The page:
The (Quite Worthwhile) Cost of Film Photography

If a roll of film goes up by a dollar, it’s still worth it.

Yes, I saw the news–Ilford announced a 15% price hike starting August 15. That’s the state of the international economy, a world full of supply shortages and the cost of making the best film on the planet. We need to support them at any price–they’re the reason we still have quality black and white film available.

If you make photographs on film and use a roll a week–50 rolls a year–the cost won’t be that drastically different from what you’re used to, maybe an additional $50 more per year. (A roll of Ilford HP5-36 went up locally from $6.99 to $8.12.) That local photo store in Colorado and California, Mike’s Camera, also offers a 10% discount on orders of 10 or more. Give that a try, call in your order, or ask at your local photo shop if there’s any quantity discount available. Ten rolls used to cost me $6.29 roll. Now it’s $7.30 roll with the quantity discount–an extra buck is all.

What do we spend an extra buck a week on now that isn’t frivolous spending? In the states, one less beer out at the bar will cover you for two months of the rate increase. That’s a whopping six less beers a year, we can do it!

Are we really going to quit using film because of this small extra expense? When this is the work that we’re are going to be known by? That will last? That is going to be seen by future generations? It’s the only photography that will be seen by them.

I’m going to keep going out and photographing my Longmont Lake Project, at any cost! Why? Because I’m a photographer, of course.

Are we really going to lament rising prices and have to listen to digital pundits predicting the end of film because “it’s so expensive”? No, we’re not, and no, it’s not. It’s the price of our art. It’s what our work is worth.

So, use up that expired film. Buy bargains where you can. Shoot some bulk-loaded film–see, there’s a way to save a few bucks, and you can even load short rolls for smaller projects. $85 will get you 18 rolls of 36 exposure. That’s only $4.72/roll!

But keep buying the film from these companies–we’re the ones keeping film photography alive. We’re the ones who are enthusiastic about film photography. But so are they.

Follow Ilford, Kodak, Fuji, Arista EDU, Ferrania, Bergger, Foma and the rest of these film manufacturers on Instagram and Twitter. Give them support and acknowledge them for believing in film. They do, just as we do.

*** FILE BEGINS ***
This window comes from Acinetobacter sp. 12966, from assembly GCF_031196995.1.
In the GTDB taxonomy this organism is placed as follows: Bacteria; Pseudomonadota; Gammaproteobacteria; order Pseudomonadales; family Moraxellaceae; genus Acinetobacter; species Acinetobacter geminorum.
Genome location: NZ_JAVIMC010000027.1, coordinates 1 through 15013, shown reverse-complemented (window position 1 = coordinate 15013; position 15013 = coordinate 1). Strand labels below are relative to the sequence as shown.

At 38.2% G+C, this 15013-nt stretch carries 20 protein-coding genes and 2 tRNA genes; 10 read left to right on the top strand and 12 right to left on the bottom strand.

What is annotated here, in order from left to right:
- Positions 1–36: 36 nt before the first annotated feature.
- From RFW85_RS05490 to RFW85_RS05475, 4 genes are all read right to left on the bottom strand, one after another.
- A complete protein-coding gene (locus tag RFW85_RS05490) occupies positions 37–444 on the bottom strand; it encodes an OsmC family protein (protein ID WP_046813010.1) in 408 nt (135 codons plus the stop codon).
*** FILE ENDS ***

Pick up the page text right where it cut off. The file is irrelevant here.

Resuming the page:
Ilford still has 36-exposure 35mm film for $6.49. Buy it from them directly.

They need us, just as we need them.

Together, we are making the best photographs on the planet.

And we’re working together. Our vision, their film. We’re in this together.

It’s a great time to be a photographer.

A film photographer!

5 thoughts on “The (Quite Worthwhile) Cost of Film Photography

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    1. Not at all. It adds $50 total to what I’m already spending in a year, and everyone won’t use a roll a week, either. I’m also hand-developing all my film at home. So, total spending for 50 rolls if it goes up to $7 from $6 I was paying, that’s $350/year, plus processing which is less than $50. $400/year, $33/month. I’m not independently wealthy, and I’m also not kidding. People spend more than that at Starbucks in a month. I don’t go to Starbucks.

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      1. I hear you. I suppose you can look for expired film you can buy on the second-hand market. Whatever it takes to make whatever you want!

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  1. Film will always be tied to the price of silver which is up quite a lot from where it was say 2 years ago, plus there’s been a lot of volatility in that price since then. Film was always going to be ahead of the curve when it comes to price vs. actual value, something a lot of people don’t understand. But experiencing a lot of inflation right now I wouldn’t expect that to go down. I shoot about a roll a week and make somewhere around $20K a year; it’s all about priorities. I’m all-in on film no matter what happens.

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